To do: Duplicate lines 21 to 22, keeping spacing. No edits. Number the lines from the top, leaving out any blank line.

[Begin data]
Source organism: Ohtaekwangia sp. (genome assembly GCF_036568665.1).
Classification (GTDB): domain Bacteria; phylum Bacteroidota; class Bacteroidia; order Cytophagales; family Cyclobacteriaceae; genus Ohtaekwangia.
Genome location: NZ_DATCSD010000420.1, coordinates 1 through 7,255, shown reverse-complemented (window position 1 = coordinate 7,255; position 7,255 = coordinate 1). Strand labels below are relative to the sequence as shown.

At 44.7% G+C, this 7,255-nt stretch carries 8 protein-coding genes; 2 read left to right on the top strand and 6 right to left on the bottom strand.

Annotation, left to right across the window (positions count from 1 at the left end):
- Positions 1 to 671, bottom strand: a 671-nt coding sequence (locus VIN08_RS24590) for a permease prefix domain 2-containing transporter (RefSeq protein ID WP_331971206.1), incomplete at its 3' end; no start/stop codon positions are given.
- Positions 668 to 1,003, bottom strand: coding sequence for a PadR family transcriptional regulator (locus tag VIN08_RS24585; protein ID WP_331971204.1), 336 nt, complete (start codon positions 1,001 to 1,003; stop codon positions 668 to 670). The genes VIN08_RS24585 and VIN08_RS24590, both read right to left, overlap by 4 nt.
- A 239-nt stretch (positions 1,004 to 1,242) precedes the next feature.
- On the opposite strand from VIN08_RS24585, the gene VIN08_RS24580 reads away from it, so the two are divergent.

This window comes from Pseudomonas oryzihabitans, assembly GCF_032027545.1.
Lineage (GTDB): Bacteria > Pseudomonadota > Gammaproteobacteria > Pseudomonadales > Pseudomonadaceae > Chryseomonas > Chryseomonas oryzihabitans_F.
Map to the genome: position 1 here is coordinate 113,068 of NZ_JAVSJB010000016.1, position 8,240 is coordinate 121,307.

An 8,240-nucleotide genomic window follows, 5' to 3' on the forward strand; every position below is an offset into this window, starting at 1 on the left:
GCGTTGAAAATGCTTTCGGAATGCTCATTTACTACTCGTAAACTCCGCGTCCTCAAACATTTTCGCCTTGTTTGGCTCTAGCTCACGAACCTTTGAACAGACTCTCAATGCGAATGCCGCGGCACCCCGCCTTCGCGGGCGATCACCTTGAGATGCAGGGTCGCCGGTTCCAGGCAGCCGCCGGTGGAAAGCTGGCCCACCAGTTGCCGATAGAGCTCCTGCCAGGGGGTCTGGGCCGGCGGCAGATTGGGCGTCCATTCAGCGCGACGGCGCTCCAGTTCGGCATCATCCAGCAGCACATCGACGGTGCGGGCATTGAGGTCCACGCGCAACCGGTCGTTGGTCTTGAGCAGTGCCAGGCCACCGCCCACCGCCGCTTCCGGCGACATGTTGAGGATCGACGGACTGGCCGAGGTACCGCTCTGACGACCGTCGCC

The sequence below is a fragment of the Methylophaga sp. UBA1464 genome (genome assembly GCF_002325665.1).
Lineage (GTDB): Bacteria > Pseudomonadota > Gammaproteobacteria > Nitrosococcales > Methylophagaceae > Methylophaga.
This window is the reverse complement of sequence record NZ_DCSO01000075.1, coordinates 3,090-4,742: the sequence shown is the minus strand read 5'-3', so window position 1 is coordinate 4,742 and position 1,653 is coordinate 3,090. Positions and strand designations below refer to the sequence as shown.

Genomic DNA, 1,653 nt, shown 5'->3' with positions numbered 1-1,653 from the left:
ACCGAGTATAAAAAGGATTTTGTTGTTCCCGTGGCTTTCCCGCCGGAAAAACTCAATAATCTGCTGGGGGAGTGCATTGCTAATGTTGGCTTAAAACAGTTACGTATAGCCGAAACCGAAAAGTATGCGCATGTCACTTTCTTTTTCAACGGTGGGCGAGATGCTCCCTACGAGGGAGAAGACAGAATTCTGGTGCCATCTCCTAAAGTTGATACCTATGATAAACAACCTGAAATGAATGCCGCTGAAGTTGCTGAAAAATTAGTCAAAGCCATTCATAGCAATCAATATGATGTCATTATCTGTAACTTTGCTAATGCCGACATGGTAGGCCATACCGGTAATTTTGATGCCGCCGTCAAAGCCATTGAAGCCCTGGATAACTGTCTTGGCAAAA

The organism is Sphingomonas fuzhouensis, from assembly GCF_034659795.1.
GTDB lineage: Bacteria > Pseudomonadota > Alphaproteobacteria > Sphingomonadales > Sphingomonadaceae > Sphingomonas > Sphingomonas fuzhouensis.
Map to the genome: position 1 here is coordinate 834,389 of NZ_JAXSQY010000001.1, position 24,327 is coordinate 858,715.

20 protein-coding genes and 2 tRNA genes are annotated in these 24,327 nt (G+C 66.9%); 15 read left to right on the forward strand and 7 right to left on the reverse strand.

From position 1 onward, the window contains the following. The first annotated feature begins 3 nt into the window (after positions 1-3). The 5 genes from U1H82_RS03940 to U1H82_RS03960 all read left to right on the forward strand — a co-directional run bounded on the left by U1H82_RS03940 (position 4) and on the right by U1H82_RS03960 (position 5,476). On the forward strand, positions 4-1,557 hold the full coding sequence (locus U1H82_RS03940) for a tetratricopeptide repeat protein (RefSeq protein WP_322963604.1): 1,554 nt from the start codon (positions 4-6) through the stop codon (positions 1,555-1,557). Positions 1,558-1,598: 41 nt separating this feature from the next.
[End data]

GTDB lineage: Bacteria > Pseudomonadota > Alphaproteobacteria > Sphingomonadales > Sphingomonadaceae > Sphingomonas > Sphingomonas fuzhouensis.
Map to the genome: position 1 here is coordinate 834,389 of NZ_JAXSQY010000001.1, position 24,327 is coordinate 858,715.